As 30 approaches, cure needed for nosy mothers

Lesley Toth

I told myself I wouldn’t let it bother me. I said I’d get through it like any other day. But with the date nearing and a recent break-down already under my belt, my fast approaching 30th birthday has me a bit perturbed.

With my teens more than a decade removed and my 20s quickly slipping from my grasp, I’ve been pensive and reflective the past few weeks. I have tallied the accomplishments I have made so far, and tried not to dwell on the milestones I have yet to reach.

I know many of our readers are probably saying, “Hey, honey, come here! This young lady is about to complain about being 30!” followed by a sound fit of shared laughter.

While 30 may seem like a kid to one who has long since passed its benchmark, ask any second-grader what they think of the age, and they’ll tell the truth. I know kindergarten students who think their grandparents are as old as 30.

As one of those amusingly confident young folks, I had my entire life mapped out by the time I was 18. As I look back, that map has been numerously edited, redrawn and made obsolete by my actual life — and I’m just getting started. My 18-year-old self would be sorely disappointed in my soon to be 30-year-old self, who seems to have missed a few marked exits along this road trip. Even if I could get the two of them in a room, I’m certain my younger self would refuse any sage advice I could offer.

The most annoying aspect of turning this new, strange age, is the phone calls I have been receiving with all the more frequency.

“Hey! You’re birthday is coming up!” the conversation usually begins. “30, huh? When are you going to get around to having kids!?!”

The experience has led me to believe there is no such thing as a biological clock — just mothers and married women with children who seem to feel the need to constantly remind their child-free daughters and girlfriends, “Tick! Tick! Tick! Your time is running out!”

Perhaps it is because my 18-year-old Life Plan Item #15: Buy house at age 27 didn’t anticipate the housing market crash that year. Maybe it is because Life Plan #14: Marry Prince Charming, didn’t account for the fact Mr. Charming already has two children. Or perhaps it is because of recently amended Life Plan #14b: love and nurture Mr. Charming’s children as though they were your own, that I haven’t felt a strong urge to have a baby just yet.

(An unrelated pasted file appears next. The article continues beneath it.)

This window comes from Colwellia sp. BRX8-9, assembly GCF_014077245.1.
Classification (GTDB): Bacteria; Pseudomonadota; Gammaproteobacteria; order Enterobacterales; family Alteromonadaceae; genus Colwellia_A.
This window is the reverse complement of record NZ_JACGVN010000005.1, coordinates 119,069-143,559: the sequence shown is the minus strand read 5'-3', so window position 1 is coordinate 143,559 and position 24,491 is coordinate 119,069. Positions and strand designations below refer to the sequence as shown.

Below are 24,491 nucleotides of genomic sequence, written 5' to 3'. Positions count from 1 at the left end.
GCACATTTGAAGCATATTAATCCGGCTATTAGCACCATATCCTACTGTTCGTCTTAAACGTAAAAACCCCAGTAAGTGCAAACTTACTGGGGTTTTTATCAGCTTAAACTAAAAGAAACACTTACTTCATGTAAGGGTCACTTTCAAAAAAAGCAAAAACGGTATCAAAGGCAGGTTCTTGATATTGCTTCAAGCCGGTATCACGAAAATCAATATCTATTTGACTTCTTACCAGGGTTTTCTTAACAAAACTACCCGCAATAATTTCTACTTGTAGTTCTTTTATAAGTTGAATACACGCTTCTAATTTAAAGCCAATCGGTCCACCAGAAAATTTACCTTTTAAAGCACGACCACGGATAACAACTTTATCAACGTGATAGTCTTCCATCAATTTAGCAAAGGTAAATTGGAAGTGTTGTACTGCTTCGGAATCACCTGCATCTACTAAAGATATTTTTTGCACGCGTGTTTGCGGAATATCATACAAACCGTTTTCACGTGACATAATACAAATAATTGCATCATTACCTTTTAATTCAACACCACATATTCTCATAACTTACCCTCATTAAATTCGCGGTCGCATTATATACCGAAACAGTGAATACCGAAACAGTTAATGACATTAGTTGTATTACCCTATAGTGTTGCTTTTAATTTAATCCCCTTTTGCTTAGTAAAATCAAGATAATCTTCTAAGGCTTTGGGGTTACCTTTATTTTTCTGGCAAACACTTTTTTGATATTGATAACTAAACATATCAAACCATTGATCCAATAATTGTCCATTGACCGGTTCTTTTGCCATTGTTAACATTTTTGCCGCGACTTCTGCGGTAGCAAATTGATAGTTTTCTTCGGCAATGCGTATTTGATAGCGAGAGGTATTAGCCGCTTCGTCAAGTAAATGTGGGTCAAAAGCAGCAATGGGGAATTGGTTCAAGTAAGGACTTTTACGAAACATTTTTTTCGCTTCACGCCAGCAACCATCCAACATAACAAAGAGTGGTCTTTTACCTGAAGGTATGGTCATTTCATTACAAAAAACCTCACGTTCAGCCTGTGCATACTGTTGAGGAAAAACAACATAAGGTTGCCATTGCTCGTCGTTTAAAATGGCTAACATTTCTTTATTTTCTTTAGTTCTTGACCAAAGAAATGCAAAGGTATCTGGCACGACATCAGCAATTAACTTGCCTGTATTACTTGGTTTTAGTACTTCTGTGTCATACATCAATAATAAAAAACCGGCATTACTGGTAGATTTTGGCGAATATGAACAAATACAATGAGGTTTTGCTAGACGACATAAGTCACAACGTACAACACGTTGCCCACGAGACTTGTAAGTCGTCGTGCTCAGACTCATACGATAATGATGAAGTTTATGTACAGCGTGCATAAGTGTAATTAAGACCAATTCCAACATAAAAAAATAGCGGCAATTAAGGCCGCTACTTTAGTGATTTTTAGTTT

But 29-year-old me is staring 18-year-old me’s Life Plan Item #18 in the face: Have a baby by age 30. Considering I have four days until the countdown ticks off its final moments, it appears another amendment is in order.

I’m not sure which is the motivating factor at this point — disappointing my youthful self, finally not having to explain a thousand times to all the mothers I know why I have decided to wait, or this fictional clock I’m still not sure exists.

I don’t know if “baby fever” is a symptom of turning 30, but I’m trying to take the equivalent of vitamin C to minimize its effects. I’ve hung out with my friends’ toddlers, researched and read all about the health and financial repercussions of childbirth, and I even purchased some embroidery supplies for a baby quilt I have yet to begin a single stitch.

So far, I seem to have the condition in check until my Life Plan items can align, even if they’re off by a few years. If only I could find a cure for pestering mothers who want to poke their noses in my uterus, we’d be all set.

My journey through life has taken many twists and turns, and things may not have always panned out the way I had planned. But like any good road trip, I have found it is much more interesting to use the map as a loose guide rather than a rigid rule. So I’ve traveled the back roads to Life Plan #18, and it’s taken me a little longer to get there. That’s OK. The scenery here is much better than the freeway.